Golf Ball Test: Wet Versus Dry Spin
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Golf Ball Test: Wet Versus Dry Spin

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Golf Ball Test: Wet Versus Dry Spin

As we mentioned at the start of our 2023 Golf Ball Test report, the golf ball matters.

It’s the only piece of equipment you use on every shot and that could make it the single most important piece of equipment in your bag.

That said, it’s not lost on us that differences in golf ball performance can sometimes be difficult to discern. Given the challenges of deciphering ball performance in normal conditions, we don’t imagine many golfers have given much thought to how performance changes when moisture is introduced into the equation.

No worries. We’ve got you covered.

As part of our 2023 Golf Ball Test, we had the opportunity to compare golf ball performance on full wedge shots in dry and wet conditions.

The results may cause you to rethink your golf ball choice.

Table of Contents

Below you’ll find we’ve broken this article into sections. Feel free to skip ahead or scroll on to learn more about that test, methodology and key findings.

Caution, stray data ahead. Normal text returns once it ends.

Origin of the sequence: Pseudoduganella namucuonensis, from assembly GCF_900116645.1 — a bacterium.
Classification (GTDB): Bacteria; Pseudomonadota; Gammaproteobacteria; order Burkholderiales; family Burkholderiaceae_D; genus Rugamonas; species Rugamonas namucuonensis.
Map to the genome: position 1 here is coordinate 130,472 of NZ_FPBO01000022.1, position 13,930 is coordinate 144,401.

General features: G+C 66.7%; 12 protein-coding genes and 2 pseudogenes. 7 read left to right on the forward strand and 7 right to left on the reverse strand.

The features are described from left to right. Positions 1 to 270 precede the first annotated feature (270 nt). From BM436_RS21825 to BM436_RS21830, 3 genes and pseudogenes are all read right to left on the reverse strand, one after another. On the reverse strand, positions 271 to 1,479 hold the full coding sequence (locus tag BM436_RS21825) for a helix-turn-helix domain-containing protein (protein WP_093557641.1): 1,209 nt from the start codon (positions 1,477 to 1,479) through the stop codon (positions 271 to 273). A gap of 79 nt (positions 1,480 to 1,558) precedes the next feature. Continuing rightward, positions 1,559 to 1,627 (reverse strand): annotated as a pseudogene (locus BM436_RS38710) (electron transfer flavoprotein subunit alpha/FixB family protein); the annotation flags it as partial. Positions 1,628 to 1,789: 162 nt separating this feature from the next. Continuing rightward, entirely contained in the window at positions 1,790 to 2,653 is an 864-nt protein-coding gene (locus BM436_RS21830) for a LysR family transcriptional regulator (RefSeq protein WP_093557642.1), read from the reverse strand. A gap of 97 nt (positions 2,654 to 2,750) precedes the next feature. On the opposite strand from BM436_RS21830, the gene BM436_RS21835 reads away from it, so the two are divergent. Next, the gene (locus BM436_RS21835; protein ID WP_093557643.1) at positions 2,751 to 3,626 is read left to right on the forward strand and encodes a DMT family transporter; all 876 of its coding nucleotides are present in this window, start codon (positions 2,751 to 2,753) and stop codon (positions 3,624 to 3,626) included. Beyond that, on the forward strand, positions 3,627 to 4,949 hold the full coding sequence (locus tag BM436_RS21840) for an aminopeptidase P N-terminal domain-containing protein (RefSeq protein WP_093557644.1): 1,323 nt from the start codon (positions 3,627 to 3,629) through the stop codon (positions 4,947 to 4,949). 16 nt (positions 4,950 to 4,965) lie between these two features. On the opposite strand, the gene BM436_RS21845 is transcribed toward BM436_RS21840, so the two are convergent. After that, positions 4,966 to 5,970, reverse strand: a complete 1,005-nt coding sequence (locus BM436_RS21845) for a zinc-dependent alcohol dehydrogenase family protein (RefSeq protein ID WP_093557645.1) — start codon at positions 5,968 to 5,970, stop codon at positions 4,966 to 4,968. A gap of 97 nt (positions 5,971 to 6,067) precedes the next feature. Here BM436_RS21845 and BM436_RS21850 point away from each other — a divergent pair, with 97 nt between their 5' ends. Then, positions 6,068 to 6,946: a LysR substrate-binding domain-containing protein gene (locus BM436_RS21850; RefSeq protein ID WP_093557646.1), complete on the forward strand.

Test Location

Testing for the wet/dry wedge portion of the 2023 Ball Test was conducted with the Cool Clubs team at SunRidge Canyon Golf Club in Fountain Hills, Ariz.

About the Golf Ball Models Tested

The balls tested include retail urethane offerings from major manufacturers and a mix of smaller direct-to-consumer (DTC) and house brands. We also tested a few popular two-piece ionomer offerings.

When possible, MyGolfSpy purchased the balls we tested at retail and from multiple shops. Exceptions include the Not Your Ball and Inesis Tour 900 Prototype.

Environmental Conditions

The wet/dry portion of the test was conducted indoors. As such, environmental conditions were not a significant factor in the results.

Test Process

For this portion of our test, the robot hit a series of shots with each model in a dry condition. A second series was hit in which balls were sprayed with water. Every effort was made to be consistent with the application of water.